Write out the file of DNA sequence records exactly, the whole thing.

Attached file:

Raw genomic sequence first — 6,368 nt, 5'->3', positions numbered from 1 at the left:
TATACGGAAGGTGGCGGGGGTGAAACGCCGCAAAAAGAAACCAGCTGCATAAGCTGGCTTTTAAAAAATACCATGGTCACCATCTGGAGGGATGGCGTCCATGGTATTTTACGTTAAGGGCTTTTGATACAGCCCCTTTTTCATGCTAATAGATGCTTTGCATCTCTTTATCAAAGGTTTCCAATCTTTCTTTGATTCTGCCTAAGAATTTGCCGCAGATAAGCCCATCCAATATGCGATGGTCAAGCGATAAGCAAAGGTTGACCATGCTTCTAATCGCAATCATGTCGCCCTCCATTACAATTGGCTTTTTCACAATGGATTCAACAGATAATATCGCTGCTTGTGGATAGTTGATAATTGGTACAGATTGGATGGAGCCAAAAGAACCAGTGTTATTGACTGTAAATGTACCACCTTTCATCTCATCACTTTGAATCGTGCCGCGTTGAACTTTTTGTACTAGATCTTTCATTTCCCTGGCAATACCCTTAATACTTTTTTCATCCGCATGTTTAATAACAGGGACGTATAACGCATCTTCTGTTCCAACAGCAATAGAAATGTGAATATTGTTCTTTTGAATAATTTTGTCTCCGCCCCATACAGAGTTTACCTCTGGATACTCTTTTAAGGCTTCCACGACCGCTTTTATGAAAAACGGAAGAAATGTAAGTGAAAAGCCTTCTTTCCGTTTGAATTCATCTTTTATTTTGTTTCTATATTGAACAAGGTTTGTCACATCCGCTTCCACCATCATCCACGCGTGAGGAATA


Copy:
Raw genomic sequence first — 6,368 nt, 5'->3', positions numbered from 1 at the left:
TATACGGAAGGTGGCGGGGGTGAAACGCCGCAAAAAGAAACCAGCTGCATAAGCTGGCTTTTAAAAAATACCATGGTCACCATCTGGAGGGATGGCGTCCATGGTATTTTACGTTAAGGGCTTTTGATACAGCCCCTTTTTCATGCTAATAGATGCTTTGCATCTCTTTATCAAAGGTTTCCAATCTTTCTTTGATTCTGCCTAAGAATTTGCCGCAGATAAGCCCATCCAATATGCGATGGTCAAGCGATAAGCAAAGGTTGACCATGCTTCTAATCGCAATCATGTCGCCCTCCATTACAATTGGCTTTTTCACAATGGATTCAACAGATAATATCGCTGCTTGTGGATAGTTGATAATTGGTACAGATTGGATGGAGCCAAAAGAACCAGTGTTATTGACTGTAAATGTACCACCTTTCATCTCATCACTTTGAATCGTGCCGCGTTGAACTTTTTGTACTAGATCTTTCATTTCCCTGGCAATACCCTTAATACTTTTTTCATCCGCATGTTTAATAACAGGGACGTATAACGCATCTTCTGTTCCAACAGCAATAGAAATGTGAATATTGTTCTTTTGAATAATTTTGTCTCCGCCCCATACAGAGTTTACCTCTGGATACTCTTTTAAGGCTTCCACGACCGCTTTTATGAAAAACGGAAGAAATGTAAGTGAAAAGCCTTCTTTCCGTTTGAATTCATCTTTTATTTTGTTTCTATATTGAACAAGGTTTGTCACATCCGCTTCCACCATCATCCACGCGTGAGGAATA